Around 120 Daesh militants and 35 Syrian regime troops died during fighting after in Hama, Britain-based war monitor Syrian Observatory for Human Rights says.

Syrian regime soldiers fire repelling an attack in Achan, Hama province, Syria, October 11, 2015.
Syrian regime soldiers fire repelling an attack in Achan, Hama province, Syria, October 11, 2015. (File photo)

Fierce clashes between Daesh and pro-Syrian regime forces in central Syria have left over 150 people, mostly Daesh militants, dead in 24 hours, a war monitor said on Sunday.

The Britain-based Syrian Observatory for Human Rights said 120 Daesh militants "were killed in clashes in and around the town of Uqayribat in the eastern Hama countryside... along with at least 35 regime troops and loyalist militiamen."

The town is Daesh's last bastion in the central province apart from a handful of small villages. 

Pro-regime forces seized Uqayribat on Friday night, but Daesh responded with a counter-offensive on Saturday that left it in control of most of the town, Observatory chief Rami Abdel Rahman said.

An intense barrage of artillery fire and Syrian regime and Russian air strikes on Daesh positions allowed pro-regime forces on Sunday morning to push the militants back out of the town and advance on villages to the west that remain under Daesh control.

Daesh has controlled Uqayribat since 2014, using it to launch attacks on regime-held areas and a strategically vital road Abdel Rahman described as "the only lifeline for the regime between Aleppo and central and southern Syria".

Regime forces, backed by heavy Russian air strikes, launched a major assault on Daesh-held parts of Hama in June.

"By consolidating their control of (Uqayribat) and ousting Daesh from the surrounding villages, regime forces could oust the organisation from the whole of Hama province," Abdel Rahman said.

Other rebel groups still control parts of the province's rural north. 

Hama, which borders on six other Syrian provinces, is strategically vital to the Assad regime, separating opposition forces in Idlib from Damascus to the south and the regime's coastal heartlands to the west.

Deir Ezzor

Meanwhile, Syrian regime and allied forces have advanced further towards a government enclave of Deir Ezzor besieged by Daesh in the country's east, Syrian Observatory for Human Rights also said on Sunday.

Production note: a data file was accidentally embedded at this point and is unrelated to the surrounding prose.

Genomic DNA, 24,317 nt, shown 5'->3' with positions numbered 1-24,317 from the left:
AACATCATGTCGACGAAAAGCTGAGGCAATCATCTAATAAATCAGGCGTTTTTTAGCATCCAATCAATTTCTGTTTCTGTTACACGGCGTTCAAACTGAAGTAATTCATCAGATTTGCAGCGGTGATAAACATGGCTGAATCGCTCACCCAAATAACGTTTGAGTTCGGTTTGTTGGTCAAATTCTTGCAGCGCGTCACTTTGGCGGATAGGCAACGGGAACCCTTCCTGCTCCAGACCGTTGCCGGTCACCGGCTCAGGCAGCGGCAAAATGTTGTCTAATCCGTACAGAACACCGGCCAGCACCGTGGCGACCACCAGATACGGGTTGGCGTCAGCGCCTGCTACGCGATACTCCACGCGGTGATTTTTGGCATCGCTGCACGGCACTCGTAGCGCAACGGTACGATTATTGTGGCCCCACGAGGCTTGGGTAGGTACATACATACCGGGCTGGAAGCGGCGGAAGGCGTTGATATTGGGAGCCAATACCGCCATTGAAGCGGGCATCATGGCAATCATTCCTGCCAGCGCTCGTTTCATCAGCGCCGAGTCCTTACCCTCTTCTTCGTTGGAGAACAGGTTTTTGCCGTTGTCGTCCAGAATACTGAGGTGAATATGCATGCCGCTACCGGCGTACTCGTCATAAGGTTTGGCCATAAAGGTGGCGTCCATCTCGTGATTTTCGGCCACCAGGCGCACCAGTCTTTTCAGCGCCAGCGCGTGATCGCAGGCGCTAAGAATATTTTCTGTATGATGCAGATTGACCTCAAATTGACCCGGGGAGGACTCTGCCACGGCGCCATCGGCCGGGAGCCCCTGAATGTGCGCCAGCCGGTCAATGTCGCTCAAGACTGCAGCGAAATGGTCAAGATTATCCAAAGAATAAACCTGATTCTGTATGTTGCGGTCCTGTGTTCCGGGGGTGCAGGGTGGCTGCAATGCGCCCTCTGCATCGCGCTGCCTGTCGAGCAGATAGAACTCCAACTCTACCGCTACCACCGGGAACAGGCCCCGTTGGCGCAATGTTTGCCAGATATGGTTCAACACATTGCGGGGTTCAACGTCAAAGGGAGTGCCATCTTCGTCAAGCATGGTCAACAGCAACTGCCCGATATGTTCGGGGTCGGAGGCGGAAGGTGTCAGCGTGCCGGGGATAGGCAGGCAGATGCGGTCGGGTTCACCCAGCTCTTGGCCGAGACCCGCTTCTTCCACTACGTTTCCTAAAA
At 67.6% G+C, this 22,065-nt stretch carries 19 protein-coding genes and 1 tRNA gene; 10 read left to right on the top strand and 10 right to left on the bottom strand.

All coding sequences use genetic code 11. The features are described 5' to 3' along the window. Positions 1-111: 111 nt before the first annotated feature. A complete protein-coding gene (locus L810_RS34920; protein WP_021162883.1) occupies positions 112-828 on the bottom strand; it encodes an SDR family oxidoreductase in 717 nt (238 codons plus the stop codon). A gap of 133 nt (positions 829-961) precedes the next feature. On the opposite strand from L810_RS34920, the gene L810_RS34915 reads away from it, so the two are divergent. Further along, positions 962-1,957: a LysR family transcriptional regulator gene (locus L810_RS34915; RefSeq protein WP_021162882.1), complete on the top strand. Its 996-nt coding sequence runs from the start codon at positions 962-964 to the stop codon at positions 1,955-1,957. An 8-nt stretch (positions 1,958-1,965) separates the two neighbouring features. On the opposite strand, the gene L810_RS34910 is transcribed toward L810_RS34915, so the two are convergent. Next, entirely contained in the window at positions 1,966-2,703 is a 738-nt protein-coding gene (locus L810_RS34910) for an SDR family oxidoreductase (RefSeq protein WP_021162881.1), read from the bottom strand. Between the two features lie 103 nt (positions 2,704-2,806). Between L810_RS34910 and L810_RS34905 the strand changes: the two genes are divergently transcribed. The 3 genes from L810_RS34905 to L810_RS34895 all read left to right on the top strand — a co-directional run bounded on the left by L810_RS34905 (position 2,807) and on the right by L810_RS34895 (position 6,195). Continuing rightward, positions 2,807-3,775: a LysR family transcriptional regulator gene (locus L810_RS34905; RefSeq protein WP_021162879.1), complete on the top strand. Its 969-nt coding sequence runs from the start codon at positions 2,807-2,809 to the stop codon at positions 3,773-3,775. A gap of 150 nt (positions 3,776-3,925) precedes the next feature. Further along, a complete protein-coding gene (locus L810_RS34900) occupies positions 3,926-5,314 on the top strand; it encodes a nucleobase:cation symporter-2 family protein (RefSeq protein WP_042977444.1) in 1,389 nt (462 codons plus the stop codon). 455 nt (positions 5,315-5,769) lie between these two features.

Syria's army, backed by Russian military support, has been advancing towards Deir Ezzor city for weeks on several fronts.

On Sunday, forces advanced to within 10 kilometres (six miles) to the west of the city, the provincial capital, and a besieged military base.

They also seized the Al-Kharata oilfield in resource-rich Deir Ezzor province, the monitor said.

Daesh have held much of Deir Ezzor province and besieged government forces and civilians inside Deir Ezzor city since 2015.

Daesh convoy

An Daesh evacuation convoy trying to reach Daesh territory in east Syria has split in two, with some buses remaining in the open desert after others turned back into government-held areas, a US-led coalition fighting the group said on Sunday.

The Syrian regime and Lebanon's Shia Hezbollah group offered the convoy of about 300 lightly armed militants and about 300 family members safe passage a week ago in return for Daesh surrendering an enclave on the Syria-Lebanon border.

However, the coalition has blocked the convoy from entering Daesh territory in east Syria, near the border with Iraq, by cratering roads and destroying bridges, saying it opposes the evacuation deal as being "not a lasting solution".

"One group remains in the open desert to the north west of Al-Bukamal and the other group has headed west towards Palmyra," the coalition said in an emailed statement.

On Saturday, Hezbollah said all but six of the buses had safely crossed out of Syrian regime territory and were no longer the responsibility of it or the Assad regime.

It warned the United States that the buses in the desert included elderly people, pregnant women and casualties, and accused it of stopping humanitarian aid reaching the convoy.

The coalition said it had contacted Russia to deliver a message to the Syrian regime that it would still not let the convoy pass, and that it had offered suggestions on how to save the civilians in it from suffering.

"Food and water have been provided to the convoy," it said, without giving further details.

The coalition has said it will not target the convoy directly while it contains civilians, but said in its statement it had struck about 85 Daesh militants near the convoy.

It had also struck about 40 Daesh vehicles near the convoy including a tank, an artillery system, armed vehicles and transport vehicles seeking to help move the militants in the convoy into its territory, it said. 

Source: TRTWorld and agencies